# Eye Optics/Emmert's law: Where to place scaled copies of an object so they have identical images on the retina?

I read that the center of projection of the human eye is the entrance pupil. So given a light ray which intersects the objects position and the center of the aperture stop, all copies of said object when placed along that line should cover the exact same position/area on the retina (assuming they are scaled according to their distance).

However, doesn't this ignore the effect of accomodation of the human eye: If the original object is quite near, but a scaled copy along the ray is quite distant, the focal length of the lens is changed and thus a different position and area of the retina is covered.

I tried to visualize this by using the ray simulator at https://ricktu288.github.io/ray-optics/simulator/:

Image A:

Lens focussed on distance of Object A which is projected onto A' on the retina. Object copies B and C are placed at fixed distance either along a ray via the aperture stop (B) or via the center of the lens (C). Image B:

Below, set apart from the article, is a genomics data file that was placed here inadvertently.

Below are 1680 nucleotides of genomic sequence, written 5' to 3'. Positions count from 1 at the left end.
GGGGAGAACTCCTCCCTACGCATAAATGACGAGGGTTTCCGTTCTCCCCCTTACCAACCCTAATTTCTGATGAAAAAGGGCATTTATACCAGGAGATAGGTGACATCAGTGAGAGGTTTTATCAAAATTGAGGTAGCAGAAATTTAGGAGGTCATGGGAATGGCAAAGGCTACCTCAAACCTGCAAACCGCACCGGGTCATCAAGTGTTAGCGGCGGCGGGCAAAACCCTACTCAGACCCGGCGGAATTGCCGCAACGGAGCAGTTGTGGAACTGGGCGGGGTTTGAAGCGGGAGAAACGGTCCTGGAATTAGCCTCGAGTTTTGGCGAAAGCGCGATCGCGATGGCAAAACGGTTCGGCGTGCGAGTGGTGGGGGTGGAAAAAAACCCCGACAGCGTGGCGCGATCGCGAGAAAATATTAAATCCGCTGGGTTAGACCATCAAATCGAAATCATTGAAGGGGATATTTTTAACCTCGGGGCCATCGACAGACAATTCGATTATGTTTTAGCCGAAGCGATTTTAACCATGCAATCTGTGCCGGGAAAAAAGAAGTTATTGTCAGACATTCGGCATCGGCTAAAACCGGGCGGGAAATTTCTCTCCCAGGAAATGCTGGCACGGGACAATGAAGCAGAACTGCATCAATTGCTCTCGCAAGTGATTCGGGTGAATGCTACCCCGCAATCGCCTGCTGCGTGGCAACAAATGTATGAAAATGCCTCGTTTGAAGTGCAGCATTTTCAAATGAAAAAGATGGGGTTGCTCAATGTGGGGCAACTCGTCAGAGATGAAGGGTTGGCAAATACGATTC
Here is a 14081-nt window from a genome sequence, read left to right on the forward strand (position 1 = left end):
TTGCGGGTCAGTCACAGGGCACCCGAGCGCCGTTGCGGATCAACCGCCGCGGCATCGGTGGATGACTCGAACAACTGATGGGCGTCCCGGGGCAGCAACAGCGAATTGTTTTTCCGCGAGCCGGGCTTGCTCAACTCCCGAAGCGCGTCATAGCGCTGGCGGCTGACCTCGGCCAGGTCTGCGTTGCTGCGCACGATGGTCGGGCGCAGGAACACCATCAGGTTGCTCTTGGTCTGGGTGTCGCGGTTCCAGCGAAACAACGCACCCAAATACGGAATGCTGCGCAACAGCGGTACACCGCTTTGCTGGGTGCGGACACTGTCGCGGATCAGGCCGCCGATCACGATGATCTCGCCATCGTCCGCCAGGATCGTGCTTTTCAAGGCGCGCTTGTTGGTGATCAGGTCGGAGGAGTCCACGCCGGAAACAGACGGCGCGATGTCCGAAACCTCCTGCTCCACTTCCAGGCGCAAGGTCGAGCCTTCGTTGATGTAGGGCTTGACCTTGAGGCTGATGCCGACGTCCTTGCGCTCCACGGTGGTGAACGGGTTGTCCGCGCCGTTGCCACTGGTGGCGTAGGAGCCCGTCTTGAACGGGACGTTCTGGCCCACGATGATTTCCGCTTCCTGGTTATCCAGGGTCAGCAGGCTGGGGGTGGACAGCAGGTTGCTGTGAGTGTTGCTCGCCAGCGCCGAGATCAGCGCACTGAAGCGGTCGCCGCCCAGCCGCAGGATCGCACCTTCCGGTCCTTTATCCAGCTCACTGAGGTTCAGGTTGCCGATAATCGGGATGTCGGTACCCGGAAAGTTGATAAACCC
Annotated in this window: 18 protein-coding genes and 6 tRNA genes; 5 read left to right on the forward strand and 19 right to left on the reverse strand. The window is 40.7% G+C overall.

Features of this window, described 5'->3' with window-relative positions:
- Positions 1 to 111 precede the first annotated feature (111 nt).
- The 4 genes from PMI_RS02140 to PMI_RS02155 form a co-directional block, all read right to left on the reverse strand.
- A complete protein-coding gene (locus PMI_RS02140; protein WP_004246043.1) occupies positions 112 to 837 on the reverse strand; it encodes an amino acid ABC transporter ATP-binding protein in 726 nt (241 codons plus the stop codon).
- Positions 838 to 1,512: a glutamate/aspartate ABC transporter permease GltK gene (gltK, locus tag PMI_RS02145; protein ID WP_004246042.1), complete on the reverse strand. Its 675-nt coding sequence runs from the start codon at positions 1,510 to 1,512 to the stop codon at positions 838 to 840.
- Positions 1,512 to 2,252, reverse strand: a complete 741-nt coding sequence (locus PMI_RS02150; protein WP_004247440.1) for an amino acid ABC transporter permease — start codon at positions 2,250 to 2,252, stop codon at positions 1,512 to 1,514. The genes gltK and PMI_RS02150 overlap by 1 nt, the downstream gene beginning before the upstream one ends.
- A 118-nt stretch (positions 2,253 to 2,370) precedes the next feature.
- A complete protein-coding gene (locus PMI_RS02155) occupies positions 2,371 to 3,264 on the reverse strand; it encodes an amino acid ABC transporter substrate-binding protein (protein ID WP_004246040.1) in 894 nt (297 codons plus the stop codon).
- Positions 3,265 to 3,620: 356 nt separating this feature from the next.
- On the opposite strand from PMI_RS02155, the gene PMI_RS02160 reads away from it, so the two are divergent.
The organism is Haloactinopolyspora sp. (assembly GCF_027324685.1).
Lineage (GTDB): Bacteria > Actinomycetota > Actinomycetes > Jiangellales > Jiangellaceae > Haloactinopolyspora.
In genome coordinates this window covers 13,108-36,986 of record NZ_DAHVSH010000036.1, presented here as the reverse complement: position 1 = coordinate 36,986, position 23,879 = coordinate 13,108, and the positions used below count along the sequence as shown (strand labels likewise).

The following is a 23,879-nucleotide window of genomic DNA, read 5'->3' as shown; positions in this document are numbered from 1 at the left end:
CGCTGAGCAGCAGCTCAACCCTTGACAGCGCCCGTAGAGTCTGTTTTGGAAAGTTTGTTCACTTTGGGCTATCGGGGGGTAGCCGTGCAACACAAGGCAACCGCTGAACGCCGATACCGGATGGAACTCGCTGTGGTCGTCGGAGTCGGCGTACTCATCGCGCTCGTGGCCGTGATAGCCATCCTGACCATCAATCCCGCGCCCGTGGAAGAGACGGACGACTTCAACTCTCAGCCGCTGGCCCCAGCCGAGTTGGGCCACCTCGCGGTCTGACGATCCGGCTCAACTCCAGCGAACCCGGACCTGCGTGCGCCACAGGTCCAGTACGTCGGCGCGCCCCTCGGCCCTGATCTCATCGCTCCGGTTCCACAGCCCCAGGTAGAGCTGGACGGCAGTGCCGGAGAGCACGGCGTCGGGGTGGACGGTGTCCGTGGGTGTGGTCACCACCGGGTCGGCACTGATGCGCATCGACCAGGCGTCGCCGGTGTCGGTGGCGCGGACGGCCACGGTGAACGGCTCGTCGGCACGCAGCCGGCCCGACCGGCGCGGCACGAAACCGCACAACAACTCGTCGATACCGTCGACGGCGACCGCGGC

Lens is focussed on distance of Object B/C which are projected onto B* and C* on the retina. Both are in focus (difficult to see in the picture), but B* is further away from A' than C*. Object B would appear larger than Object C. So I guess this boils down to the question:

Given the position P of an object A and a lens system, what is the point Q which creates a ray PQ so that all scaled copies of A (A', A'', ...) at different distances along that PQ ray appear at the same position and area on the image created via the lens system.

Is there such a point Q? Is it the center of the lens (i.e. is C* == A') or one of its nodal points?

I am thankful for any pointer to help me understand this!

• I suppose that you need to use the thin lens equation (en.wikipedia.org/wiki/Lens#Imaging_properties), but with different focal distances. Now, the focal distance is not the same as the distance to the object - so one needs some data on how the focal distance of an eye adjusts to the distance to the object. You may try asking this question in the physics community. – Vadim Dec 12 '20 at 13:13